Parishioner Nick Hansen is a member of The Basilica Refugee Committee. He shares his reflections of a lively interfaith event: Building Bridges--Confronting Islamophobia, held on Sunday, April 3, 2016.
"This afternoon my mom asked me if I had any friends who were Muslim. I sheepishly admitted that I did not. I had met Muslims before, and I’ve tried to become intellectually enlightened on the faith, but that can only go so far. (Even though I have volunteered with the Basilica’s Refugee Family Committee, I’m not personally working with the family.)
I’ll admit that while I was interested in the program, “Building Bridges: Confronting Islamophobia” at the Basilica on Sunday afternoon, I wasn’t feeling motivated to go. I was tired. I had just eaten a big breakfast. I thought he’d just be preaching to the choir. It was everyone else who should be going to this program.
While I’ve challenged myself intellectually to become more acquainted with the Islamic faith, I haven’t quite challenged myself personally. I motivated myself and made my way towards the lower level of the Basilica at 1 p.m. on a bright, warm, Sunday afternoon.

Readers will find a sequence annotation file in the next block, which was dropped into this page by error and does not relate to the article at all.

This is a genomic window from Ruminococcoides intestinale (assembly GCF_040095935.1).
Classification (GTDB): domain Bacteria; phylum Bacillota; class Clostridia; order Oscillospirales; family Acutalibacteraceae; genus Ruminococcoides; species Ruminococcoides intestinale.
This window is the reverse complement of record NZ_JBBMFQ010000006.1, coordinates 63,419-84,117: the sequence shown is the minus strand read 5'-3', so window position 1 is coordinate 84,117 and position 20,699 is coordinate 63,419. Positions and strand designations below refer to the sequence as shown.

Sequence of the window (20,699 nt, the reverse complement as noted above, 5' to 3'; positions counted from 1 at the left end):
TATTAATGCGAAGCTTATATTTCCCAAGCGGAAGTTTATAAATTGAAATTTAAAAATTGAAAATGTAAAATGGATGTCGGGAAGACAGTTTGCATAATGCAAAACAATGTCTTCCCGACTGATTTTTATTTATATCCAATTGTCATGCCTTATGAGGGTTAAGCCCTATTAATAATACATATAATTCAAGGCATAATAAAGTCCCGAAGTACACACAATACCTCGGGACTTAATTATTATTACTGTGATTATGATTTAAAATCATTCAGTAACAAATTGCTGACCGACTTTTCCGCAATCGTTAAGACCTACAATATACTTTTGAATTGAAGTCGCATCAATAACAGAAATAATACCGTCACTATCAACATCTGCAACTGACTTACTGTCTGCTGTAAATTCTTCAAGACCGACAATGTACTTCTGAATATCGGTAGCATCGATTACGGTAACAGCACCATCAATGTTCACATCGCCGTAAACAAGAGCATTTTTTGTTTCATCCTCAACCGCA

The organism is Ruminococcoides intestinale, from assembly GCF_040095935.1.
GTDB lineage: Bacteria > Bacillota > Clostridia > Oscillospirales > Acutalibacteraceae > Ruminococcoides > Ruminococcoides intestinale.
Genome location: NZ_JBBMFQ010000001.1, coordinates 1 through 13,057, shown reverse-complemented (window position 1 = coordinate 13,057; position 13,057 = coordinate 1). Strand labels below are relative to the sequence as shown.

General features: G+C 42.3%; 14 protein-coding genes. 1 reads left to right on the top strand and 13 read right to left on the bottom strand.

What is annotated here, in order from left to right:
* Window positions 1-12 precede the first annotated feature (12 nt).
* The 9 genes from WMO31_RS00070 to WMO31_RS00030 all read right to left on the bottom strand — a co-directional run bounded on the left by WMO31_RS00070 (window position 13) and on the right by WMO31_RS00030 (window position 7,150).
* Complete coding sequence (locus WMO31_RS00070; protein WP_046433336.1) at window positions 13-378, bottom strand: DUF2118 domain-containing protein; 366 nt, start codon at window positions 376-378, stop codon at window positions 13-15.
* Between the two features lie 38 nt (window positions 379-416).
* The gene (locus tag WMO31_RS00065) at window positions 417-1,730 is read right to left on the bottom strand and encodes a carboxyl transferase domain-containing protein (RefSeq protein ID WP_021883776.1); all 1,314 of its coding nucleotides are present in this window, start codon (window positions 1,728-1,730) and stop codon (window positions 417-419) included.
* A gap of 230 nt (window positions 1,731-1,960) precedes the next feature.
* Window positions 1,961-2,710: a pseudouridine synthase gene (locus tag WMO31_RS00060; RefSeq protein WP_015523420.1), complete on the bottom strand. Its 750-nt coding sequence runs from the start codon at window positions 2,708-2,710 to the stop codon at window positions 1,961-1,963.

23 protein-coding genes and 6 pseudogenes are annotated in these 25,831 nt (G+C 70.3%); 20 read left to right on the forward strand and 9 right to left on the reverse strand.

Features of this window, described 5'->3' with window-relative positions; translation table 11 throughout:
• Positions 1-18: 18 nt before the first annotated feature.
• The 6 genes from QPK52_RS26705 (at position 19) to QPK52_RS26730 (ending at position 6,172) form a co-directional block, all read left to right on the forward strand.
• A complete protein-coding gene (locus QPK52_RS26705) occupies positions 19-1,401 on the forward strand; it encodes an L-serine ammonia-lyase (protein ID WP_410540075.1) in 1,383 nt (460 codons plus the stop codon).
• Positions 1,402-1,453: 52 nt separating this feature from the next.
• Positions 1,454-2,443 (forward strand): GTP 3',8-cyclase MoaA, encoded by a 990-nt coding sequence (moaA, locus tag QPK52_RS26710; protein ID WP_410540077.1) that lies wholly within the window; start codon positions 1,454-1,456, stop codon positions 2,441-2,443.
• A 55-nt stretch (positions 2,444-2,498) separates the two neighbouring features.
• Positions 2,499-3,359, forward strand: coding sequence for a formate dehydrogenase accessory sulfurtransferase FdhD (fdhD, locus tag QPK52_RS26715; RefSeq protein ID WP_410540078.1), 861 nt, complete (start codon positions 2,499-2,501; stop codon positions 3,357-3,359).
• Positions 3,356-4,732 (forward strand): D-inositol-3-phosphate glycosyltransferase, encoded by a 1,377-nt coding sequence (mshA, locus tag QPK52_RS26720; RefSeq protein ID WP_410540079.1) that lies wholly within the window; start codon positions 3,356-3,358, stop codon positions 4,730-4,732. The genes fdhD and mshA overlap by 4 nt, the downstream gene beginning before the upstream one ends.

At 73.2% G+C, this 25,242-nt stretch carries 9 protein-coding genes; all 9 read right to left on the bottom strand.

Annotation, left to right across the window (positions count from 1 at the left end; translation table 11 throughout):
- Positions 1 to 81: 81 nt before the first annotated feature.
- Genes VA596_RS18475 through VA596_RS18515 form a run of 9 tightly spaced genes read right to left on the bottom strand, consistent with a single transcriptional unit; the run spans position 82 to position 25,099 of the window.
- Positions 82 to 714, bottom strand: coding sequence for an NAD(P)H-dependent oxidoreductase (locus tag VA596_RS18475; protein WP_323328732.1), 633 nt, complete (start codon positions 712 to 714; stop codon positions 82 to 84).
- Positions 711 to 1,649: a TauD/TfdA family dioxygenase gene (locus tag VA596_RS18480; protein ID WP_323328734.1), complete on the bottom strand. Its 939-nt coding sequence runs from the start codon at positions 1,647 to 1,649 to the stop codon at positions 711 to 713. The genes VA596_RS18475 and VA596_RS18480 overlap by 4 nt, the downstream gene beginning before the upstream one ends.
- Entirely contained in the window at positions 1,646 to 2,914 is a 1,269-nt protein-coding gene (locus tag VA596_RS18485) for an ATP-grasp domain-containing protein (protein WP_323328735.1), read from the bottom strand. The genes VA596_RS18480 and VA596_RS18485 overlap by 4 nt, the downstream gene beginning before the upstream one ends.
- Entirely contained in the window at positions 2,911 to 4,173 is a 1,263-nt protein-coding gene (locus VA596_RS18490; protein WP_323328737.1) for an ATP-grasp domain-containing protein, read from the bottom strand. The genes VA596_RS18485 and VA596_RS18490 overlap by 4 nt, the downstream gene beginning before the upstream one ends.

Dr. Todd Green, a prominent scholar on Islamophobia gave an enlightening talk on the phenomenon. One thing that stood out to me was that he mentioned that most of the people in the room had probably benefited from a Christian or Jewish Institution or program (hospitals, universities, etc.), but they probably hadn’t with regards towards an Islamic institution.
At my table there were three members of the Catholic faith, a member of the Jewish faith, and Mohamed Ali Hassan, a Muslim who is president of the Somali American Peace Council. While we only talked for a little bit, I appreciated the symbolism of members of different faiths being able to sit down with one another and talk about this issue.
Being intellectually aware of the Muslim faith is good, but it’s not enough. Dr. Green implored those in the audience to build more personal relationships with Muslims.
While I felt a little more enlightened after leaving the talk, I know that does not absolve me of my ignorance. While I still don’t have many connections to the Islamic faith, I know that I need to be more open to when those opportunities present themselves. Whether that’s saying hello to a woman wearing a hijab, patronizing restaurants or shops owned by Muslims, or just attending more of these type of events that promote interfaith dialogue, I know I need to do more.
It’s that challenge that tears down stereotypes and ignorance and allows God’s love to come in."